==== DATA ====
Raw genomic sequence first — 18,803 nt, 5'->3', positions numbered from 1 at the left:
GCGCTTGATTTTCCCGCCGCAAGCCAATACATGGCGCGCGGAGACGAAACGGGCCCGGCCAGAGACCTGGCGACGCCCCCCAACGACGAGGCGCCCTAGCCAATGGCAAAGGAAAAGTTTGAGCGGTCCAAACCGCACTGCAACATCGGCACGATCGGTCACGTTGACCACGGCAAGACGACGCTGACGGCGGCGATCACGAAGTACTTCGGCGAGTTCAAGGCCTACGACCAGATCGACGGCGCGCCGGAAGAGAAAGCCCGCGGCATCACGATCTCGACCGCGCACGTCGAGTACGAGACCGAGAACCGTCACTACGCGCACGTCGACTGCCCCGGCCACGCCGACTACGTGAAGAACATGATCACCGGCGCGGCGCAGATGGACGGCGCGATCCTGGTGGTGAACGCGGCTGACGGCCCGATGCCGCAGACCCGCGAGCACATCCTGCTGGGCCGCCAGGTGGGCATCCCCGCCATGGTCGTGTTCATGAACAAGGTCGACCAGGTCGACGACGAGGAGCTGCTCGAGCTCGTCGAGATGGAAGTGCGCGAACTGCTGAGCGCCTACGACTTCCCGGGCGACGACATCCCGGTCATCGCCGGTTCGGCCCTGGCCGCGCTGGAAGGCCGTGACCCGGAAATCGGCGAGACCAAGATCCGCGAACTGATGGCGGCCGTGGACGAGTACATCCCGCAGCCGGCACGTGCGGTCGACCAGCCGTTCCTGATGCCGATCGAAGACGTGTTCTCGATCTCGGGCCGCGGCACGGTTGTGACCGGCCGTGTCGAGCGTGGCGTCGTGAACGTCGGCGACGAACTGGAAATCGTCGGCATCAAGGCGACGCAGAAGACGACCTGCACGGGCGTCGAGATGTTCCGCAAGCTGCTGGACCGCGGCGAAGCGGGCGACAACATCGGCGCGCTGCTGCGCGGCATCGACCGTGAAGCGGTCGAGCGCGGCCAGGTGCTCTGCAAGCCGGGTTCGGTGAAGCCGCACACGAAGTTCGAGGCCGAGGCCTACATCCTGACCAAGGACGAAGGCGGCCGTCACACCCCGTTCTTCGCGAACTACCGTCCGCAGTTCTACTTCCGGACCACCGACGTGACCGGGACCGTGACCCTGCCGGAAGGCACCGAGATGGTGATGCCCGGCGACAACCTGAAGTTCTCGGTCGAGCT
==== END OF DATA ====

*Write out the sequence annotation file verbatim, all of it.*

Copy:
Raw genomic sequence first — 18,803 nt, 5'->3', positions numbered from 1 at the left:
GCGCTTGATTTTCCCGCCGCAAGCCAATACATGGCGCGCGGAGACGAAACGGGCCCGGCCAGAGACCTGGCGACGCCCCCCAACGACGAGGCGCCCTAGCCAATGGCAAAGGAAAAGTTTGAGCGGTCCAAACCGCACTGCAACATCGGCACGATCGGTCACGTTGACCACGGCAAGACGACGCTGACGGCGGCGATCACGAAGTACTTCGGCGAGTTCAAGGCCTACGACCAGATCGACGGCGCGCCGGAAGAGAAAGCCCGCGGCATCACGATCTCGACCGCGCACGTCGAGTACGAGACCGAGAACCGTCACTACGCGCACGTCGACTGCCCCGGCCACGCCGACTACGTGAAGAACATGATCACCGGCGCGGCGCAGATGGACGGCGCGATCCTGGTGGTGAACGCGGCTGACGGCCCGATGCCGCAGACCCGCGAGCACATCCTGCTGGGCCGCCAGGTGGGCATCCCCGCCATGGTCGTGTTCATGAACAAGGTCGACCAGGTCGACGACGAGGAGCTGCTCGAGCTCGTCGAGATGGAAGTGCGCGAACTGCTGAGCGCCTACGACTTCCCGGGCGACGACATCCCGGTCATCGCCGGTTCGGCCCTGGCCGCGCTGGAAGGCCGTGACCCGGAAATCGGCGAGACCAAGATCCGCGAACTGATGGCGGCCGTGGACGAGTACATCCCGCAGCCGGCACGTGCGGTCGACCAGCCGTTCCTGATGCCGATCGAAGACGTGTTCTCGATCTCGGGCCGCGGCACGGTTGTGACCGGCCGTGTCGAGCGTGGCGTCGTGAACGTCGGCGACGAACTGGAAATCGTCGGCATCAAGGCGACGCAGAAGACGACCTGCACGGGCGTCGAGATGTTCCGCAAGCTGCTGGACCGCGGCGAAGCGGGCGACAACATCGGCGCGCTGCTGCGCGGCATCGACCGTGAAGCGGTCGAGCGCGGCCAGGTGCTCTGCAAGCCGGGTTCGGTGAAGCCGCACACGAAGTTCGAGGCCGAGGCCTACATCCTGACCAAGGACGAAGGCGGCCGTCACACCCCGTTCTTCGCGAACTACCGTCCGCAGTTCTACTTCCGGACCACCGACGTGACCGGGACCGTGACCCTGCCGGAAGGCACCGAGATGGTGATGCCCGGCGACAACCTGAAGTTCTCGGTCGAGCT